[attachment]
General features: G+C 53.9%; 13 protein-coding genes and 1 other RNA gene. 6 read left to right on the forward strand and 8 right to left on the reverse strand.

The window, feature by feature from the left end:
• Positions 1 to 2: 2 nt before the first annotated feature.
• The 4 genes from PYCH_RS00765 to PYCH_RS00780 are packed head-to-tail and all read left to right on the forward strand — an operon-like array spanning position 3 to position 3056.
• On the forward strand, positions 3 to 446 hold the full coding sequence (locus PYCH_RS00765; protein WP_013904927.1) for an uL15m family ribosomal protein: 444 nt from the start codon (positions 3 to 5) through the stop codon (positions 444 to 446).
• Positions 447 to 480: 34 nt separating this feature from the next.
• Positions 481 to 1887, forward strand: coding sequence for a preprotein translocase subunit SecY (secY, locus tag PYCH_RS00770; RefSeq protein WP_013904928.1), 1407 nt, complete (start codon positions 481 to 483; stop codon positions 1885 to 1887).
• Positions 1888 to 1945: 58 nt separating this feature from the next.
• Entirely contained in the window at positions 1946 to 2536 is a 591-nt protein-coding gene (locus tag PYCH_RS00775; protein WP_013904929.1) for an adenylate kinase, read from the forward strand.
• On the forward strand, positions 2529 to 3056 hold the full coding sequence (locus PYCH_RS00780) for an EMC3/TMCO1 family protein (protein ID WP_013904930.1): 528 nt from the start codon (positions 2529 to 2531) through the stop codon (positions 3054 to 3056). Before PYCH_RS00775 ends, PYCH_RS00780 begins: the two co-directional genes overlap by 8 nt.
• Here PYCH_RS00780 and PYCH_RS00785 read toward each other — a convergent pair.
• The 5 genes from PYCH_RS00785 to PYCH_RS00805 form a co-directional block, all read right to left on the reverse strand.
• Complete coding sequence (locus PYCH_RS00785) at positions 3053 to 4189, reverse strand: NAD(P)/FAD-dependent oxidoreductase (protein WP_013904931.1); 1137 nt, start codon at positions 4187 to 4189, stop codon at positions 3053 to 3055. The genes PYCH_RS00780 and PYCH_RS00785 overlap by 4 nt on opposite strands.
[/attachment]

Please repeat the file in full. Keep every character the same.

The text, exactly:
General features: G+C 53.9%; 13 protein-coding genes and 1 other RNA gene. 6 read left to right on the forward strand and 8 right to left on the reverse strand.

The window, feature by feature from the left end:
• Positions 1 to 2: 2 nt before the first annotated feature.
• The 4 genes from PYCH_RS00765 to PYCH_RS00780 are packed head-to-tail and all read left to right on the forward strand — an operon-like array spanning position 3 to position 3056.
• On the forward strand, positions 3 to 446 hold the full coding sequence (locus PYCH_RS00765; protein WP_013904927.1) for an uL15m family ribosomal protein: 444 nt from the start codon (positions 3 to 5) through the stop codon (positions 444 to 446).
• Positions 447 to 480: 34 nt separating this feature from the next.
• Positions 481 to 1887, forward strand: coding sequence for a preprotein translocase subunit SecY (secY, locus tag PYCH_RS00770; RefSeq protein WP_013904928.1), 1407 nt, complete (start codon positions 481 to 483; stop codon positions 1885 to 1887).
• Positions 1888 to 1945: 58 nt separating this feature from the next.
• Entirely contained in the window at positions 1946 to 2536 is a 591-nt protein-coding gene (locus tag PYCH_RS00775; protein WP_013904929.1) for an adenylate kinase, read from the forward strand.
• On the forward strand, positions 2529 to 3056 hold the full coding sequence (locus PYCH_RS00780) for an EMC3/TMCO1 family protein (protein ID WP_013904930.1): 528 nt from the start codon (positions 2529 to 2531) through the stop codon (positions 3054 to 3056). Before PYCH_RS00775 ends, PYCH_RS00780 begins: the two co-directional genes overlap by 8 nt.
• Here PYCH_RS00780 and PYCH_RS00785 read toward each other — a convergent pair.
• The 5 genes from PYCH_RS00785 to PYCH_RS00805 form a co-directional block, all read right to left on the reverse strand.
• Complete coding sequence (locus PYCH_RS00785) at positions 3053 to 4189, reverse strand: NAD(P)/FAD-dependent oxidoreductase (protein WP_013904931.1); 1137 nt, start codon at positions 4187 to 4189, stop codon at positions 3053 to 3055. The genes PYCH_RS00780 and PYCH_RS00785 overlap by 4 nt on opposite strands.